It’s common sense to attend to our physical and emotional health. But what about conversational health–is this also relevant?
Think back to the last time you experienced conflict. Did you have a desire to work things out with the other person, but they preferred to sweep the issue under the rug? Maybe it was the other way around? How did this conflict impact your mood, stress levels and ability to be productive? If you are anything like me, your mood went south, your stress went through the roof and your productivity tanked.
Harvard medical doctor Matthew Budd claims our habitual ways of using language contribute to many of our conflicts. In You Are What You Say, Dr. Budd points out five common conversational breakdowns that “not only create ineffectiveness and friction between people, but also produce negative mood states” and leave patients “exhausted, burned out and depressed.” Dr. Budd labels these conversational breakdowns linguistic viruses. Five of the most common are:
How many of these viruses live in your conversations? And, how can you avoid these viruses in order to maintain conversational health as well as physical and emotional well-being?
Below is a proven three-step process that can protect you from the five linguistic viruses, will transform your conversations and might even help shift important relationships from conflict to connection.
Step One: Blend Advocacy and Inquiry
Blending advocacy and inquiry helps us avoid the first three viruses. Advocating is a respectful way to ask for 100 percent of what you want. Inquiring expresses our desire to learn what the other person wants.
Imagine you want to go to a movie with your partner or a close friend. Blending advocacy and inquiry, you could say, “I propose we go see the new Julia Roberts movie this Friday at 8pm (Advocacy). How’s this sound? (Inquiry)”
Blending advocacy and inquiry puts what YOU want into the conversation. Equally as important, it invites the listener to put THEIR needs and wants into the conversation.
Step Two: Practice Active Listening
Active listening helps us avoid the fifth virus: not getting clear on what was requested. At times we listen as if we already know what the speaker is going to tell us. If things get contentious we may listen with an intention to defeat another’s argument, like a lawyer in court attempting to be right and make the other person ‘wrong.’ These sloppy and toxic ways of listening do damage to our relationships. A more health-inducing practice is active listening. There are two parts to active listening.
Continuing with the example above, the listener might say, “I heard you say you want to see the new Julia Roberts movie this Friday at 8pm. Is that correct?” By taking the time to make sure we accurately hear and understand the speaker we avoid making unclear promises.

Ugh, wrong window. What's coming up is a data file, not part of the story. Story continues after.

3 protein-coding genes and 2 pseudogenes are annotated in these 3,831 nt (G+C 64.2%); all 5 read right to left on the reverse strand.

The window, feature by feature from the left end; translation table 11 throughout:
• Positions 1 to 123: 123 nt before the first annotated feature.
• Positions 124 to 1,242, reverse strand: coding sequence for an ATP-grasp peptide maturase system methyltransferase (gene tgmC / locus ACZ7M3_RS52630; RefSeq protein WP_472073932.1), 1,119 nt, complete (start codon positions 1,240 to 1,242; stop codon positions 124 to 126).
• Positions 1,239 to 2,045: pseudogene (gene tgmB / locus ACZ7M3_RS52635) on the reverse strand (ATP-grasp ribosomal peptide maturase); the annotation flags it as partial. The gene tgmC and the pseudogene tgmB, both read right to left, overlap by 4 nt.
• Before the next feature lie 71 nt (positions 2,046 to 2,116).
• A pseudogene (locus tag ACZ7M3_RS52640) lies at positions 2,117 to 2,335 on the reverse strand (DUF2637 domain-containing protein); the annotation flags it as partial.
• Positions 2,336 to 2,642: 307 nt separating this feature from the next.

Step Three: Negotiate to Agreement
We may think that negotiation is a highly specialized skill reserved for those in business and politics. But nothing could be further from the truth. We negotiate all the time! Consciously negotiating helps us avoid viruses four and five: not declining requests and promising when we are unclear on what was requested.
Continuing with our example, after the speaker agrees they have been accurately heard, the listener can now (i) accept or (ii) negotiate by offering their own advocacy and inquiry. Accepting would be,”Great. Let’s do it.” Negotiating could be, “I am busy on Friday night. I propose we see the Julia Roberts movie this Saturday at 8pm. Does this work for you?” Or, the negotiation could go in a different direction if you say, “I’d prefer to see the new Brad Pitt movie on Friday at 8pm. How’s this sound?”
Cycles of advocacy and inquiry invite both people to put their voices in the mix and negotiate until each person feels satisfied with the plan. This prevents feelings of guilt, anger and resentment from arising later, improving our conversational health as well as our physical and emotional well-being.
Hopefully this article clarifies your understanding of conversational health and offers a more powerful way to observe your interactions. Engaging with the practice of blending advocacy and inquiry and reflective listening will help you generate new and more satisfying results in your conversations, and help maintain your physical and emotional health.
Mike Cohen, MA, loves helping adults step into powerful conversations so they can bring more of themselves into the world. A Certified Somatic and Integral Coach, Mike is an Enneagram practitioner with expertise in Adult Development. Since 2002, he has guided thousands of individuals to become more empowered and effective via individual and group coaching and training programs in corporate, nonprofit, higher educational, small business and public program environments. In 2012 Mike launched Life 2.0, a powerful six-month learning community for those ready to develop their leadership abilities. An accomplished musician, Mike has released two full-length Kirtan albums, tours/teaches across North America, and in 2010 launched the Dattatreya Kirtan Institute learning community. Find more info at www.MikeCohenKirtan.com.